My article, “Grass-Bed: A Poetic Compound in the Alliterative Tradition,” appears in Anglia. This article synthesizes the study of meter and the study of poetic vocabulary through a case study of one rare poetic word closely affiliated with the alliterative tradition from Old to Middle English. Here’s the abstract:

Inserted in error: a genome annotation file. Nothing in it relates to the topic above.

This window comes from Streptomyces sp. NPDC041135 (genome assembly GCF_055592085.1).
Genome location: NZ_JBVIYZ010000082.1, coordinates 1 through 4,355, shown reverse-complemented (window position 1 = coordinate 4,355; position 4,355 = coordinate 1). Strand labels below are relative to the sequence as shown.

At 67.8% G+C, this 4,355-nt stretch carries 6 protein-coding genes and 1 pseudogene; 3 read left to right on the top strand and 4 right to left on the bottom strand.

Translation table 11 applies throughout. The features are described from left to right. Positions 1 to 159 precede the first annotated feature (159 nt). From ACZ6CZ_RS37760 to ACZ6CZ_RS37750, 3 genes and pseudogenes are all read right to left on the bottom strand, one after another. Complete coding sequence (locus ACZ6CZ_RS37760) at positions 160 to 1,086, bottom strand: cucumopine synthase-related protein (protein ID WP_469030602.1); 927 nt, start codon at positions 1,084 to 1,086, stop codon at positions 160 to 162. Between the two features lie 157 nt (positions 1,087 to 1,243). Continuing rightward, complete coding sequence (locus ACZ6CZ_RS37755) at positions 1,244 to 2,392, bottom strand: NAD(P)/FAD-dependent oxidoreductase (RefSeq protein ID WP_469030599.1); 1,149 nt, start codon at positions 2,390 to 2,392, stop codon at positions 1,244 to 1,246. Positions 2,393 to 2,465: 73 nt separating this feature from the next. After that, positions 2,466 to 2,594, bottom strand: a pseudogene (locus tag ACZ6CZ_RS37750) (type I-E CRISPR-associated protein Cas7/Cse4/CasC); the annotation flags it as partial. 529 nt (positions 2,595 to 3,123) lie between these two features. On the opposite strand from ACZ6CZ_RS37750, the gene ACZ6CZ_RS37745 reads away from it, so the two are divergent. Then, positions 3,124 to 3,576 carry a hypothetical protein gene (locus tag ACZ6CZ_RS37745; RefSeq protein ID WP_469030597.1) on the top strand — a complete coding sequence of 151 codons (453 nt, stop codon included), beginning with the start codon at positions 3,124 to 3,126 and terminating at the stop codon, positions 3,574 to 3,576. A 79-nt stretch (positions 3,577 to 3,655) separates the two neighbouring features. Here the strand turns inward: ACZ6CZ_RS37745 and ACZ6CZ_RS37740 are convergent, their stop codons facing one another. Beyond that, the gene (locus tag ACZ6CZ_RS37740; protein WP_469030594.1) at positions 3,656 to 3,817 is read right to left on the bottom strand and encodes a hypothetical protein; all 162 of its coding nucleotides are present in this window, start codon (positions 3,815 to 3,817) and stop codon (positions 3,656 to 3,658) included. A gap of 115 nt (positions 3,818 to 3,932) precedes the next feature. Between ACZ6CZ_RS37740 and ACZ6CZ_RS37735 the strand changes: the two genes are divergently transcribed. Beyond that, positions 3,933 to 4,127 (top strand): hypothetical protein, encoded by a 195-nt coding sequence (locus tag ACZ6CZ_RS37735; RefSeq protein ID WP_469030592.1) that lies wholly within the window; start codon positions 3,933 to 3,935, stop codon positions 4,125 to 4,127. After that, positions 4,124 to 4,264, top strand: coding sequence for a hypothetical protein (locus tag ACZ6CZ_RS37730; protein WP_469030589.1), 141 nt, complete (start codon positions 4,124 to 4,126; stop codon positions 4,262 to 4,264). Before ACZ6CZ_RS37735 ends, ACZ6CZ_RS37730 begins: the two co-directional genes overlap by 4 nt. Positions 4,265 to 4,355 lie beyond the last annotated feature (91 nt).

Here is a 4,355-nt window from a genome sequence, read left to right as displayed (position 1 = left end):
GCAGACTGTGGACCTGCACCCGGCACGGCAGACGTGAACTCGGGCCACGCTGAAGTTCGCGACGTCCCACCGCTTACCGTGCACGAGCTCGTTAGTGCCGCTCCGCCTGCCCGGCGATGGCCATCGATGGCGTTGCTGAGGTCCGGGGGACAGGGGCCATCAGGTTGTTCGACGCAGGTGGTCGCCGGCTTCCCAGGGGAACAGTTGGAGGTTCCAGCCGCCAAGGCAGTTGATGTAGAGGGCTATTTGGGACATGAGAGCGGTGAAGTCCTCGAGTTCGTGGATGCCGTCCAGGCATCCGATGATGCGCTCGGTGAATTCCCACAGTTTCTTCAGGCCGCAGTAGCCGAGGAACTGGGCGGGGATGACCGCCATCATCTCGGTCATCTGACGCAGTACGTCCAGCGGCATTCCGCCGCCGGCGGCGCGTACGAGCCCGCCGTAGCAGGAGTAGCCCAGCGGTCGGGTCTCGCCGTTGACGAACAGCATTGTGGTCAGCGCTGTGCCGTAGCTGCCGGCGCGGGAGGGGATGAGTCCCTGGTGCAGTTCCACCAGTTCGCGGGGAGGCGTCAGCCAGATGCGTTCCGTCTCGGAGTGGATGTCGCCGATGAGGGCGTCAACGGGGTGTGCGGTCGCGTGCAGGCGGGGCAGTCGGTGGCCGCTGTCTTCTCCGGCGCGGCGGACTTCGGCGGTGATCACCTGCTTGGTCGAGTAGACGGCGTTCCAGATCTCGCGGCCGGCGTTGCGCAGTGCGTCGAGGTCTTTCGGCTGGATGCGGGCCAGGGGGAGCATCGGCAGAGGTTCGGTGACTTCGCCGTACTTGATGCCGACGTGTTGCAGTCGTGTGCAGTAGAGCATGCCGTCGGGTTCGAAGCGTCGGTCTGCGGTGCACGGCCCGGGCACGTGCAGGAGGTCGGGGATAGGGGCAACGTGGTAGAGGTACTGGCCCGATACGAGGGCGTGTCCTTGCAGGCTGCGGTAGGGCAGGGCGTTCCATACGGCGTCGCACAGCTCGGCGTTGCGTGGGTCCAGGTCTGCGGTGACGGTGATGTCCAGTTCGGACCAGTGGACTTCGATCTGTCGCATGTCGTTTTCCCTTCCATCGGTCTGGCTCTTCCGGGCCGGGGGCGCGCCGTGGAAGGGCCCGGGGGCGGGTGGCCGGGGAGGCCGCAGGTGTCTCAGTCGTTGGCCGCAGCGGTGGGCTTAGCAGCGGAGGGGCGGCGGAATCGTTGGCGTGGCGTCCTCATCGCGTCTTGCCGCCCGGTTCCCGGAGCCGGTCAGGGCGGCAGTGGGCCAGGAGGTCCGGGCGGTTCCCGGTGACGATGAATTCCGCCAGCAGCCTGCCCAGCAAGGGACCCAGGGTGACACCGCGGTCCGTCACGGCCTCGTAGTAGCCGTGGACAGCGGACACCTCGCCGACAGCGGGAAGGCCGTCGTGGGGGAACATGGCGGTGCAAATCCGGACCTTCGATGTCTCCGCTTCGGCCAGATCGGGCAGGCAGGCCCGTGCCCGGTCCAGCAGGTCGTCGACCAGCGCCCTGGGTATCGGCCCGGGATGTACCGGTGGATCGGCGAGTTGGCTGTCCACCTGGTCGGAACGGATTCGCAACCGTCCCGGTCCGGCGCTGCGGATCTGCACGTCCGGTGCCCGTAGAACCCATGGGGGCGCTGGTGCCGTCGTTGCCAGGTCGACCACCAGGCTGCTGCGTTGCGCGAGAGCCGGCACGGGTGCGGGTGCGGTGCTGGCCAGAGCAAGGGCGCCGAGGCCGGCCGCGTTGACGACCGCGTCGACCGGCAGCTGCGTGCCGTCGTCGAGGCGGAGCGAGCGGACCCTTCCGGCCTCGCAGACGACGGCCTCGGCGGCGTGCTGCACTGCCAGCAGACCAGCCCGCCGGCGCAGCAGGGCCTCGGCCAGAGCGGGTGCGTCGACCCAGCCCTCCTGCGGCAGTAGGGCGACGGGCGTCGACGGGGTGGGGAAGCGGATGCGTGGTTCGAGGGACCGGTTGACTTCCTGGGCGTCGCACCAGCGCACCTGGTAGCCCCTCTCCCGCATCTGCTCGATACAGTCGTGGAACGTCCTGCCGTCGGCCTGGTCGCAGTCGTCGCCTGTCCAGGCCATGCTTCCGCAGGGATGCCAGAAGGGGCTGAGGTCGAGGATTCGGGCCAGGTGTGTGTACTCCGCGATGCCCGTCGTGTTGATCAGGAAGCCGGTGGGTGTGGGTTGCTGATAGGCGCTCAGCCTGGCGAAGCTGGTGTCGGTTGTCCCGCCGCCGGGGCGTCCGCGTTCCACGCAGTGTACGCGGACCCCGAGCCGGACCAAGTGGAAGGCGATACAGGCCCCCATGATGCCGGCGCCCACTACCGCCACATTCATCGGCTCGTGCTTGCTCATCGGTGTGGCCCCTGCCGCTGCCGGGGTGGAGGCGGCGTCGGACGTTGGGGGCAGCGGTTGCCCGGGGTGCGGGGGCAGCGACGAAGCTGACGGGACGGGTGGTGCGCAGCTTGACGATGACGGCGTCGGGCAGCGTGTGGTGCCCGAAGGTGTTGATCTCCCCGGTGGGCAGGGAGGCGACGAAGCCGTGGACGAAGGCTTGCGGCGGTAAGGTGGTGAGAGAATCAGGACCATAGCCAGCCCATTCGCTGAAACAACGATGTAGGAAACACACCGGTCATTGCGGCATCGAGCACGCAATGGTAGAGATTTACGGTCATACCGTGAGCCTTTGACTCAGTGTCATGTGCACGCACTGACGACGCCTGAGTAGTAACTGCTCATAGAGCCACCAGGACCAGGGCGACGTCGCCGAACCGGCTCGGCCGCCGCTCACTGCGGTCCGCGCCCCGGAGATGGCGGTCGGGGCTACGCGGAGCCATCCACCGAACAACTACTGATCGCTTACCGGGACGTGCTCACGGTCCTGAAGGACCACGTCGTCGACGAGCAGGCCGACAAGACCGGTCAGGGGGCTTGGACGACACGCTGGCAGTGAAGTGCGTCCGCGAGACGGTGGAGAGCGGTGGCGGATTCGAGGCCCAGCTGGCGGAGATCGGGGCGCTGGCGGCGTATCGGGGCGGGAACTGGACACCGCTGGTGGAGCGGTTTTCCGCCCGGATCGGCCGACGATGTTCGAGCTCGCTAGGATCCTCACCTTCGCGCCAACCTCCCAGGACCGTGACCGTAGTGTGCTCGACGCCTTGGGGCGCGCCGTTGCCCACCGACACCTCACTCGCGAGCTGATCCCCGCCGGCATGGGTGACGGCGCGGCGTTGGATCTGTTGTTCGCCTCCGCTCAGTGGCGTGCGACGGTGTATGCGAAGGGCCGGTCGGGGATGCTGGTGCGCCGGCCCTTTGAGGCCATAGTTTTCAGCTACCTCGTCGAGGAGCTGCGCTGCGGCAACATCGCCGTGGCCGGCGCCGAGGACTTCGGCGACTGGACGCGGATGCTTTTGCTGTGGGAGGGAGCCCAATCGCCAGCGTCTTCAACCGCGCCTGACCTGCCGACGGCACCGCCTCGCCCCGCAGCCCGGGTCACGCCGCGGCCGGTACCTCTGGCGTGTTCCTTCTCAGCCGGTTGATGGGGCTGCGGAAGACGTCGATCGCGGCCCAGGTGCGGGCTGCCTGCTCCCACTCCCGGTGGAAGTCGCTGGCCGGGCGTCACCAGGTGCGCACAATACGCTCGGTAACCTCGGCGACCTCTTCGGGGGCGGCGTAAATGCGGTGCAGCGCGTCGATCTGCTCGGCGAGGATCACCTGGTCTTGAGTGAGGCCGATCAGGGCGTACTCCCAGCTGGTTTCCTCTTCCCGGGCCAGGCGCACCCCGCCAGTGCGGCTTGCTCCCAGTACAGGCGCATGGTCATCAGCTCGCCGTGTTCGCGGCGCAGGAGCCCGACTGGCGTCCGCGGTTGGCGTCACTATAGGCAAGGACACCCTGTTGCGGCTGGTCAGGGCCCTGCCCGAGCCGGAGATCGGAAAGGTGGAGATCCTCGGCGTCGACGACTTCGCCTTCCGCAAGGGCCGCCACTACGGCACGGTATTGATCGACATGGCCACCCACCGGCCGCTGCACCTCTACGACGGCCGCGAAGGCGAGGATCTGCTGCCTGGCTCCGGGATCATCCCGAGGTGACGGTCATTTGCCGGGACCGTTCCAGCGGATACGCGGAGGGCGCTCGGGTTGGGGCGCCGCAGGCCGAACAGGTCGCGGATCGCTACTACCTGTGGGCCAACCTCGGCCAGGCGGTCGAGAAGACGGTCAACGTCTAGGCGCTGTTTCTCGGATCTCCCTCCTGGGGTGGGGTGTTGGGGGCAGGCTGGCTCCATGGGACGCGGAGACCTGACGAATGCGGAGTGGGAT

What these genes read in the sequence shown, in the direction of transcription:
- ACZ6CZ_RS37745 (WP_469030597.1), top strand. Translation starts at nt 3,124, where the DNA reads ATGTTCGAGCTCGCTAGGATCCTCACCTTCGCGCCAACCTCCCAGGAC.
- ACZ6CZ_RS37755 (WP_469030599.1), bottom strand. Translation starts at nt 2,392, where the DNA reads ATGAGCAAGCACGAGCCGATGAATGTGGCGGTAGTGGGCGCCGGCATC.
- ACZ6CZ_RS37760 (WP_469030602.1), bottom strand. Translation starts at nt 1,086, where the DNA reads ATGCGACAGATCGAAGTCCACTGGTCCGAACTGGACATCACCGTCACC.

The compound word grass-bed occurs four times in Old and Middle English texts. In each case, grass-bed occurs in an alliterative poem; in each case, the word is used as a kenning for a site of bodily death (a battlefield or a grave). The chronologically and metrically uneven distribution of poetic words like grass-bed in the corpus of medieval English texts raises questions about the reliability of the extant written record, the historical resources of individual writers, and the cultural meanings of poetic traditions. Meanwhile, research in alliterative metrics has begun to suggest that the division of medieval English literary history into Old and Middle subperiods masks fundamental continuities between pre- and post-Conquest alliterative verse. Progress in alliterative metrics refocuses the historical problems attendant upon rare poetic words like grass-bed. Conversely, against the backdrop of technical argumentation in the field of metrics, the study of words offers a second way of understanding the continuity of the alliterative tradition. This article explores connections between metrical history and lexical history via a case study of one especially long-lived and metrically marked poetic word.